The earlier a woman is diagnosed with diabetes, the sooner she may enter menopause, new research shows.
Rates of diabetes have grown steadily, so researchers wanted to understand the long-term implications of premenopausal diabetes on women's reproductive health.
Their study of more than 11,000 women found that being diagnosed with type 1 diabetes before age 30 or type 2 diabetes between 30 and 39 were both linked to earlier onset of menopause.
A diagnosis of type 2 diabetes after age 40, however, was associated with later menopause, compared to women without diabetes.
The researchers found no significant association between diabetes during pregnancy (gestational diabetes) and age at menopause.
"Even after adjusting for covariates associated with age at natural menopause, we still find an association between early diagnosis of diabetes and earlier menopause and a later diabetes diagnosis with a later age at menopause as compared to those who did not have diabetes," said lead study author Vrati Mehra, of the University of Toronto.
"We hope our work lays the foundation for more research in this area so we can better understand and prevent the long-term impacts of diabetes on the human body and the reproductive system," she added.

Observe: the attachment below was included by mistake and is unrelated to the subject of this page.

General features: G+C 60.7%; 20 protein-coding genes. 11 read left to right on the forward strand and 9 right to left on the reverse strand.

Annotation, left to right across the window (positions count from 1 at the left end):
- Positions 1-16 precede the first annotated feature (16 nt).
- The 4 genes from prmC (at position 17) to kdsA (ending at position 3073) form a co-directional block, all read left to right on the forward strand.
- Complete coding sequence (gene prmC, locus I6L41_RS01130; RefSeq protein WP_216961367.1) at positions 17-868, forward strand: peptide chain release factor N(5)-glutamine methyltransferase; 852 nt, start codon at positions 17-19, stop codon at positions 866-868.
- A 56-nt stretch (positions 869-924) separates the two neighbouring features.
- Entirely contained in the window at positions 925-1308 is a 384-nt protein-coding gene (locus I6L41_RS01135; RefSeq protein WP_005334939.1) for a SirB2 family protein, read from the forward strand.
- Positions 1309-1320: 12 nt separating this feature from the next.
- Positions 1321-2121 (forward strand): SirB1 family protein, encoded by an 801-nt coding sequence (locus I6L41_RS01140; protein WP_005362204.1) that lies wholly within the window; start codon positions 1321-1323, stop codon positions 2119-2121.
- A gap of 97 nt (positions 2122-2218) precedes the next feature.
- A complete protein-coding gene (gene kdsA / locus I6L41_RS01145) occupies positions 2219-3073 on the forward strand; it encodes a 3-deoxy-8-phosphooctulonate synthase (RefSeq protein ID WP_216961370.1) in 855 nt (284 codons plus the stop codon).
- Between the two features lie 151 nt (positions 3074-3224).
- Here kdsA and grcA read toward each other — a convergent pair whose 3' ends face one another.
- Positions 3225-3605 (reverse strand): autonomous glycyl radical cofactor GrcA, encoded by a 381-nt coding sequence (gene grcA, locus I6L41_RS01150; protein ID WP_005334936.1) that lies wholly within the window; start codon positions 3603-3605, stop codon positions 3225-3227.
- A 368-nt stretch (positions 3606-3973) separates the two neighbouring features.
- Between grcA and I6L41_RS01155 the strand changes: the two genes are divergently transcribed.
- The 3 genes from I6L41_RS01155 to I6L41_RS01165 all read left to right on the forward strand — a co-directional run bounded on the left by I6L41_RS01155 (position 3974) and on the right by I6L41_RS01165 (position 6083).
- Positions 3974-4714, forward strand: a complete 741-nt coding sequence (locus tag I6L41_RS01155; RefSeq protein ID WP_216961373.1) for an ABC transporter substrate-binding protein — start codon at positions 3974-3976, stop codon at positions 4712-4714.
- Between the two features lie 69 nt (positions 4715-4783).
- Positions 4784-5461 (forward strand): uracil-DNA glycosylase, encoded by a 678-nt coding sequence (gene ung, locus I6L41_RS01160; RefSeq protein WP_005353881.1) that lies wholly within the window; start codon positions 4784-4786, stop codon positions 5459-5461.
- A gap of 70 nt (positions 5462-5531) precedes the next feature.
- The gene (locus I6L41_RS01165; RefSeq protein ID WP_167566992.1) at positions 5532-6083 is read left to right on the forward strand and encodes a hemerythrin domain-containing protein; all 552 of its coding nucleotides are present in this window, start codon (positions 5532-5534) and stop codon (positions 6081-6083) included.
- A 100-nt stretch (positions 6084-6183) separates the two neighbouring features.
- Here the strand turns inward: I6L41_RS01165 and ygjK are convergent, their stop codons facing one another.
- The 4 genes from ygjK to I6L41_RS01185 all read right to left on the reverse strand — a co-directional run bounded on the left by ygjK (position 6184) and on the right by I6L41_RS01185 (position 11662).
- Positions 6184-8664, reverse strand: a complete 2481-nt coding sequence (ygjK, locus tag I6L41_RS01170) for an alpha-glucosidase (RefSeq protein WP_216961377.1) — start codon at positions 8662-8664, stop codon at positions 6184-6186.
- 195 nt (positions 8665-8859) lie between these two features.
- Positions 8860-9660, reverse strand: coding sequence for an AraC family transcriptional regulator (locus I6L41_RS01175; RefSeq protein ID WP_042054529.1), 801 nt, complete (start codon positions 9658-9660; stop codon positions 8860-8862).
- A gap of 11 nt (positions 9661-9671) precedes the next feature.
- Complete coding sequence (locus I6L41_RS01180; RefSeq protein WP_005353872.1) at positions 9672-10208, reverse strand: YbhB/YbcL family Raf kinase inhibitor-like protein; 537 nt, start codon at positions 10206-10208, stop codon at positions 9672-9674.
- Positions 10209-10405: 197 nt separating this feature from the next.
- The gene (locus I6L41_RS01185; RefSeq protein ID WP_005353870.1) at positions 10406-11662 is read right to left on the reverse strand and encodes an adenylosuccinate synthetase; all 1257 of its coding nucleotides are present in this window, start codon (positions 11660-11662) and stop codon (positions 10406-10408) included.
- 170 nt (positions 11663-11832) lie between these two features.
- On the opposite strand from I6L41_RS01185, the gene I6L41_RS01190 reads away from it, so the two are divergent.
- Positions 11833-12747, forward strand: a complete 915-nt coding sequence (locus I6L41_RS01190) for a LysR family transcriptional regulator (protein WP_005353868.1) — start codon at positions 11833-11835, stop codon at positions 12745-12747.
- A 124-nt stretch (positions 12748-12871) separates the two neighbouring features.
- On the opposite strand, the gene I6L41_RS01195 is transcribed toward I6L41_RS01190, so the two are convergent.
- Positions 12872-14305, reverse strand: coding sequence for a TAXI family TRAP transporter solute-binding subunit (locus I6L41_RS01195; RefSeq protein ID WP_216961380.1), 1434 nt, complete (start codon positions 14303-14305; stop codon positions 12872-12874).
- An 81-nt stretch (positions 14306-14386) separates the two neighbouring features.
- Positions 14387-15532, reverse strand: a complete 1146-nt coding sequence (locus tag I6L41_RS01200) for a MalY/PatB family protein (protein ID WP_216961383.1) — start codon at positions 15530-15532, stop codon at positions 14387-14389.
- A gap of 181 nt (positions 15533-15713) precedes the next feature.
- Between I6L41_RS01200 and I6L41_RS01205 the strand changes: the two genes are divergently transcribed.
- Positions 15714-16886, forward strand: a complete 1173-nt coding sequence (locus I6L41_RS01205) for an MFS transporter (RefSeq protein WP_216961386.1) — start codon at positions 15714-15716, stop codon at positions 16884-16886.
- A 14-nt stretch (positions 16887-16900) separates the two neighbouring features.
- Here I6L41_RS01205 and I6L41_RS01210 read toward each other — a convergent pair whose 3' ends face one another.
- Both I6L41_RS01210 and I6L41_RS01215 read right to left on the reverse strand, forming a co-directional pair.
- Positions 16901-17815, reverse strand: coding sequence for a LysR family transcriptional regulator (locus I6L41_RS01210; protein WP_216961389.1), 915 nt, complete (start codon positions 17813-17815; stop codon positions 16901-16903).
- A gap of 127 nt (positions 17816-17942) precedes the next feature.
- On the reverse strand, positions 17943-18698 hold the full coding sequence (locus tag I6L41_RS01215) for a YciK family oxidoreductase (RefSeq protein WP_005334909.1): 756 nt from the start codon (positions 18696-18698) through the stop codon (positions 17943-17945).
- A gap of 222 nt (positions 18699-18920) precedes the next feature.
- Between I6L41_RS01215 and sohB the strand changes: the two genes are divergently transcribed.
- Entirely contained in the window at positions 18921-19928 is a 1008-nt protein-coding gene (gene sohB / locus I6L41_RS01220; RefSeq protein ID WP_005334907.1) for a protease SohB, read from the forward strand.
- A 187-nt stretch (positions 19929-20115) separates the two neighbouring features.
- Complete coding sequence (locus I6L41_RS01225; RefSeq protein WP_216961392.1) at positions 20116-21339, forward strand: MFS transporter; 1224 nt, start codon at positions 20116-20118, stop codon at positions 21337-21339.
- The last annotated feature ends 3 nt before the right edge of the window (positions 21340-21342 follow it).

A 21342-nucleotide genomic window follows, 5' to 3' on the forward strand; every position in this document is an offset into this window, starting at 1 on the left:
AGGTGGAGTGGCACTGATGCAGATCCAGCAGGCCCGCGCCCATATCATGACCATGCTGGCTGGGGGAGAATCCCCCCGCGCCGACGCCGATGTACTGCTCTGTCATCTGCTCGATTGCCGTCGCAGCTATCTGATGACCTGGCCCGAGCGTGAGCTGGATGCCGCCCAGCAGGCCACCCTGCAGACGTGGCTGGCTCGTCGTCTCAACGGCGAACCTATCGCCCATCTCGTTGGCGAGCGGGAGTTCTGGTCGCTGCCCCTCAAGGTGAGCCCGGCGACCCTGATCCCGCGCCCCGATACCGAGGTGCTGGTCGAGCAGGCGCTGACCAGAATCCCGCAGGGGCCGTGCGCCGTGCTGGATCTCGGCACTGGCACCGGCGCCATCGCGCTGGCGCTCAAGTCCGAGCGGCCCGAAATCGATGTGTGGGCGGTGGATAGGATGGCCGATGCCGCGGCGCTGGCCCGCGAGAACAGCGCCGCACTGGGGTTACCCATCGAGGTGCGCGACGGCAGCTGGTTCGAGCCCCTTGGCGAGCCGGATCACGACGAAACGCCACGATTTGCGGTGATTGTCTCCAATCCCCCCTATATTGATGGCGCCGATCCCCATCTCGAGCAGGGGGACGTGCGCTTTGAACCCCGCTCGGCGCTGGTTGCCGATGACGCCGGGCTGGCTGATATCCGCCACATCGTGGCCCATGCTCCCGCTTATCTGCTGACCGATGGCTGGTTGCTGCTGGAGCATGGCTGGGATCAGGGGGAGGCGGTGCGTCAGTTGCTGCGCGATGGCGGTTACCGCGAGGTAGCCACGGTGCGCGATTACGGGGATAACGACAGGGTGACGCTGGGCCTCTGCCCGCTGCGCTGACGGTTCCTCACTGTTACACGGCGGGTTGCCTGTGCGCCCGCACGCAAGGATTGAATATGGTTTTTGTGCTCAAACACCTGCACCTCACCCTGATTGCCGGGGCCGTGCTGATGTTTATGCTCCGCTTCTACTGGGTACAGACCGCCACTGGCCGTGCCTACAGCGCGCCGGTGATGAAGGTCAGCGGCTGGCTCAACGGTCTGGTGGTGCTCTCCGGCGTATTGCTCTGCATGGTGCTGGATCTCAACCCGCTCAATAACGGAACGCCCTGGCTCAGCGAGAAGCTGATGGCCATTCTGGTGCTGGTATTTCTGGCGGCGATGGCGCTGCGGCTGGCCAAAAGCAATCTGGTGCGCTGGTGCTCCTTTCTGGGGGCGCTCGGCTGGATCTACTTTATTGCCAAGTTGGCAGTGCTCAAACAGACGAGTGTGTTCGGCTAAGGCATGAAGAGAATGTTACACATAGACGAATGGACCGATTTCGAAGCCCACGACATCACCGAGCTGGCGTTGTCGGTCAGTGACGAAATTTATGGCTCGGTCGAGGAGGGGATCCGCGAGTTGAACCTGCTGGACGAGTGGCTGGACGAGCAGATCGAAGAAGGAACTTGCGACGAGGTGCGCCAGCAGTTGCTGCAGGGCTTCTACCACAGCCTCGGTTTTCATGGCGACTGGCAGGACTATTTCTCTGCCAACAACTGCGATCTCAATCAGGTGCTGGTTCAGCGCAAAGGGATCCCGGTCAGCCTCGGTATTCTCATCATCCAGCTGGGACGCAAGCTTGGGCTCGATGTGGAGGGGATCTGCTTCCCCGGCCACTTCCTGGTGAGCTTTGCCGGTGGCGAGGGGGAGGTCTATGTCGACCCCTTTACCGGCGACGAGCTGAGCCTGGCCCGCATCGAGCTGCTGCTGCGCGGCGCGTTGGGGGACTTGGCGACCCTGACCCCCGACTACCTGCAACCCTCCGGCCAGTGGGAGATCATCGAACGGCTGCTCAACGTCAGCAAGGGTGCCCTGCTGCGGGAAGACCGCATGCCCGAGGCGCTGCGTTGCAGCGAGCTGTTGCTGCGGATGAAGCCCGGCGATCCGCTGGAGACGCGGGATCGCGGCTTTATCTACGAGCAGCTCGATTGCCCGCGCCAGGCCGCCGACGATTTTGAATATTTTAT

The findings are scheduled to be presented in Atlanta Thursday at a meeting of the North American Menopause Society (NAMS). Findings presented at medical meetings should be considered preliminary until published in a peer-reviewed journal.
NAMS medical director Dr. Stephanie Faubion said the research adds to growing evidence about the collective toll diabetes takes on the human body.
"In this case, it shows that young women living with a diagnosis of diabetes are more susceptible to accelerated ovarian aging and early menopause," Faubion said in a society news release.
The U.S. Centers for Disease Control and Prevention has more on diabetes.
SOURCE: North American Menopause Society, news release, Oct. 12, 2022